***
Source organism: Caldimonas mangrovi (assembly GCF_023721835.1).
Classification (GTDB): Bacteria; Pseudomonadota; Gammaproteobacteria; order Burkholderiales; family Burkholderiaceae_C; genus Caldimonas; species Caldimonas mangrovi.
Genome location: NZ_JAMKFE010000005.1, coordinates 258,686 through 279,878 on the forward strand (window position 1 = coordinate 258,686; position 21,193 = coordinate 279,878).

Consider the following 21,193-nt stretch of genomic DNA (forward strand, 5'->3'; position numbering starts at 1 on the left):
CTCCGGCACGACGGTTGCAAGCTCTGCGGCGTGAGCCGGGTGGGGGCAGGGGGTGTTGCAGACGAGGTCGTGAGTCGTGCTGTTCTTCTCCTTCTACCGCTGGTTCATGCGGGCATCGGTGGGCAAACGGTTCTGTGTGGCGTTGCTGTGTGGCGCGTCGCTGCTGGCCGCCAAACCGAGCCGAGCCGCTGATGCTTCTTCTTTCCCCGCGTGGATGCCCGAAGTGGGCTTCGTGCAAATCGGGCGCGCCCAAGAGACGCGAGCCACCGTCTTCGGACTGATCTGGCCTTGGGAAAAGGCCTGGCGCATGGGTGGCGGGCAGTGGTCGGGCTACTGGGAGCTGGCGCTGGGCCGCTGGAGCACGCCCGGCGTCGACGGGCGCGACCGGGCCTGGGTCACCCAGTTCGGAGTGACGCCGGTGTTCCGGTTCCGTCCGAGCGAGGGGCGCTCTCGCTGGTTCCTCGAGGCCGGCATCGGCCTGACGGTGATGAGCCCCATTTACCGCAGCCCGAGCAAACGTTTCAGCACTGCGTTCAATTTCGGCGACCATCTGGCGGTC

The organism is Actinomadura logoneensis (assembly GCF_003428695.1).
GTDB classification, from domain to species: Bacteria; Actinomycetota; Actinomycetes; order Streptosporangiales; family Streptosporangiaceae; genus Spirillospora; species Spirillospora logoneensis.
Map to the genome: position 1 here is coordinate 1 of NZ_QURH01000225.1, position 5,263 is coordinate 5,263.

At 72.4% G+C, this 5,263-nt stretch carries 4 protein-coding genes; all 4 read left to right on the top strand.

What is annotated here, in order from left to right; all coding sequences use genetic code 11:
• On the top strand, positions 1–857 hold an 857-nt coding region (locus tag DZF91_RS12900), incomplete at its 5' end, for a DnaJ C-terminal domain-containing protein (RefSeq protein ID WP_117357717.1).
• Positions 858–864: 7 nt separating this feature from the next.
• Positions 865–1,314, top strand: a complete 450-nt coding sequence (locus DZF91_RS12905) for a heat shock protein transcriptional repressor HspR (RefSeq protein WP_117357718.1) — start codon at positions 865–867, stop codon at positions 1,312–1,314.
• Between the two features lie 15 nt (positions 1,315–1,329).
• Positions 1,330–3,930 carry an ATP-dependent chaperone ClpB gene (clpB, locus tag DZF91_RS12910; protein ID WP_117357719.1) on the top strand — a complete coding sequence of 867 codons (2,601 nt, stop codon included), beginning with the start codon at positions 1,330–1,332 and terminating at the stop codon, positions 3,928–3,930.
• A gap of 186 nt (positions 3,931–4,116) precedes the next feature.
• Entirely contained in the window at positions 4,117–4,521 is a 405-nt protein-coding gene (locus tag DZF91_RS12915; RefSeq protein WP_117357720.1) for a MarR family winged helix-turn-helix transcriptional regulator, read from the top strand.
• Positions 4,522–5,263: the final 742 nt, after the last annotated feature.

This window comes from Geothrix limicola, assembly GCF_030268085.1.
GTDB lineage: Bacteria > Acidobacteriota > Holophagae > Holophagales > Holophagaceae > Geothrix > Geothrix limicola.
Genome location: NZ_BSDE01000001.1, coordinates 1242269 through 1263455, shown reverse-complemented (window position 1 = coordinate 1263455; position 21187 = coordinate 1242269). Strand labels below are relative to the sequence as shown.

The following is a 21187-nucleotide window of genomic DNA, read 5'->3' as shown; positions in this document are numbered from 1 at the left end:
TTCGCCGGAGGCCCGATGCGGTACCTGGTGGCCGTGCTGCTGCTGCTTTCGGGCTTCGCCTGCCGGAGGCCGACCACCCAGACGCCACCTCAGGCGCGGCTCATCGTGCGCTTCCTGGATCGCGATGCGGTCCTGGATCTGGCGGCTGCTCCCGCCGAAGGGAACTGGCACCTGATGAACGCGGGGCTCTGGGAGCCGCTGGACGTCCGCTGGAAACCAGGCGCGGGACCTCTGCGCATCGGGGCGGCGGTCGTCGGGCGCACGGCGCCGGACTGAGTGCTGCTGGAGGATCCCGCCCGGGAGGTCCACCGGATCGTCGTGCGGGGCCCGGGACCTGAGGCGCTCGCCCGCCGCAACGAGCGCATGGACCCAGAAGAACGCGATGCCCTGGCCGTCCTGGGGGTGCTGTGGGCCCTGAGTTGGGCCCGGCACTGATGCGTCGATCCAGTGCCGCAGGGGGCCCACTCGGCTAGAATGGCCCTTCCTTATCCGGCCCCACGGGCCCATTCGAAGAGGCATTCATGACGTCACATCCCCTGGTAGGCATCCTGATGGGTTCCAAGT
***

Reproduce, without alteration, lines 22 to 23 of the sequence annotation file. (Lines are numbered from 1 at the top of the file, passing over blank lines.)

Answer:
The following is a 21187-nucleotide window of genomic DNA, read 5'->3' as shown; positions in this document are numbered from 1 at the left end:
TTCGCCGGAGGCCCGATGCGGTACCTGGTGGCCGTGCTGCTGCTGCTTTCGGGCTTCGCCTGCCGGAGGCCGACCACCCAGACGCCACCTCAGGCGCGGCTCATCGTGCGCTTCCTGGATCGCGATGCGGTCCTGGATCTGGCGGCTGCTCCCGCCGAAGGGAACTGGCACCTGATGAACGCGGGGCTCTGGGAGCCGCTGGACGTCCGCTGGAAACCAGGCGCGGGACCTCTGCGCATCGGGGCGGCGGTCGTCGGGCGCACGGCGCCGGACTGAGTGCTGCTGGAGGATCCCGCCCGGGAGGTCCACCGGATCGTCGTGCGGGGCCCGGGACCTGAGGCGCTCGCCCGCCGCAACGAGCGCATGGACCCAGAAGAACGCGATGCCCTGGCCGTCCTGGGGGTGCTGTGGGCCCTGAGTTGGGCCCGGCACTGATGCGTCGATCCAGTGCCGCAGGGGGCCCACTCGGCTAGAATGGCCCTTCCTTATCCGGCCCCACGGGCCCATTCGAAGAGGCATTCATGACGTCACATCCCCTGGTAGGCATCCTGATGGGTTCCAAGT